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They always notice it. They always frown when they see boys living differently than they used to live; they always snort when they see men teaching things they were not taught. Their gifts to Harvard made this possible, and still they resent it. It is probably because every change makes them feel just that much less at home, and that annoys them. Then they see some classmates is the distance and they forget their annoyance. And together they all go into the Yard. Sometimes they don't even notice the legend over the gateway: "Enter to learn . . ."
Or if they do, they know it doesn't apply to them. It's the kid's turn now. They don't notice that more has changed than just the buildings, that now Harvard is educating a different kind of man to serve a different kind of function. In fact, they haven't really kept up with Harvard.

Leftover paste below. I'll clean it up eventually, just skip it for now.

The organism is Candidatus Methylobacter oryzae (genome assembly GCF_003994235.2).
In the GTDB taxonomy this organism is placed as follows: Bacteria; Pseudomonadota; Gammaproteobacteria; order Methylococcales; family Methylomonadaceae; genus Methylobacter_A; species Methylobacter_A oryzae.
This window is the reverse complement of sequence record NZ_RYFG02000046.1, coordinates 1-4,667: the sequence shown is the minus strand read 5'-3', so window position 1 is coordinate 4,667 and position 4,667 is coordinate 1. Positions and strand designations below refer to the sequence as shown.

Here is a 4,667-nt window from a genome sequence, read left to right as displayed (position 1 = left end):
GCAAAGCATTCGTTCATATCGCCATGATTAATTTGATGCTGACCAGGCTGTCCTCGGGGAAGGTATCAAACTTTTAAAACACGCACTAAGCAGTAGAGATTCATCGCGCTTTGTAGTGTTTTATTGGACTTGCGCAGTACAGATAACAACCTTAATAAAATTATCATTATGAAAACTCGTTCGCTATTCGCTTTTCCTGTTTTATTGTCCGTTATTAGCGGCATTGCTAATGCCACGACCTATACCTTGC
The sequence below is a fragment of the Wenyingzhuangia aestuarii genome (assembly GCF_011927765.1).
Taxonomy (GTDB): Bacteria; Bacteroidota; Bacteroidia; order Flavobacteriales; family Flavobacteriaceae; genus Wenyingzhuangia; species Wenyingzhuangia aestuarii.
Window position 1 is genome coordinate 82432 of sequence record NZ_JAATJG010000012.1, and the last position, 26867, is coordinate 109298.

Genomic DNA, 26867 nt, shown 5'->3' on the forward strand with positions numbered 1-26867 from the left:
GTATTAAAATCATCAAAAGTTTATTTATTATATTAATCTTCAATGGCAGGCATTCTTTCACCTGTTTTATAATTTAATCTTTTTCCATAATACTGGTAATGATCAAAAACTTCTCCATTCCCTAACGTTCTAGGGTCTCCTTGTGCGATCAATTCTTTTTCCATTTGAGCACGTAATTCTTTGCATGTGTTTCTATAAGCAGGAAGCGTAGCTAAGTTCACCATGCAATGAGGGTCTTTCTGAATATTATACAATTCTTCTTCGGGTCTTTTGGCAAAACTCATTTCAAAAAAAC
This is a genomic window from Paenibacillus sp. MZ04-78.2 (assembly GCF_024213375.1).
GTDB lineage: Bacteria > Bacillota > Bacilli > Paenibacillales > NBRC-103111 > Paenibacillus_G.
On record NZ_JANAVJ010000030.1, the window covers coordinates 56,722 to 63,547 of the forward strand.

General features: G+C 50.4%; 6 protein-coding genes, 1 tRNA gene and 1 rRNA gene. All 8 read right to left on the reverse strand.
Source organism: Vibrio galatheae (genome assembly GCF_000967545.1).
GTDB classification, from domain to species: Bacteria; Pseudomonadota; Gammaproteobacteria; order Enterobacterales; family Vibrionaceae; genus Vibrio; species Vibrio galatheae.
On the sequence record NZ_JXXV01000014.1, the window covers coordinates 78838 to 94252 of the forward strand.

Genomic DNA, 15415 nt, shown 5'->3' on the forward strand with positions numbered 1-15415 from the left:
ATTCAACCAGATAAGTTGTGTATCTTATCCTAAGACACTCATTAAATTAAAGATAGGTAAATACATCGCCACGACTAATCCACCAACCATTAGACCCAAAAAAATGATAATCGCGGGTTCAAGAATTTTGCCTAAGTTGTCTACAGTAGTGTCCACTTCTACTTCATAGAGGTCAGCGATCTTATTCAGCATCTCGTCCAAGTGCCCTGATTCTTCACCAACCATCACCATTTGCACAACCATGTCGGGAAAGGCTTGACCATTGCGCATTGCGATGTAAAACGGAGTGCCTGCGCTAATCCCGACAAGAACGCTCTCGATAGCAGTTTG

But Harvard has kept up. Harvard today is more conscious than ever before of the voice of the lower classes: " . . . one third of the nation . . ." It is more appreciative than ever before of the need liberal and enlightened leaders. It is more convinced than ever before that Henry Adams was right when he demanded that both sides of every issue be expressed. It is closer than it has ever been to its ideal of "veritas," for like a true democracy, it puts its trust in the common sense of the individual and offers him every school of thought from which to choose his own. Its classes contain men from more strata of society, its lecture rooms are the goal of more men, its prestige and influence are felt farther abroad than ever before.
And for the first time, Harvard finds itself hoping for a new kind of reunion: A reunion to which men come and learn about Harvard and its aims, and which they can leave, go into town and village, and fight for this new philosophy. Only this will make reunions truly worthwhile. Only this will enable graduates to obey the second half of the old command: ". . . go forth to serve."
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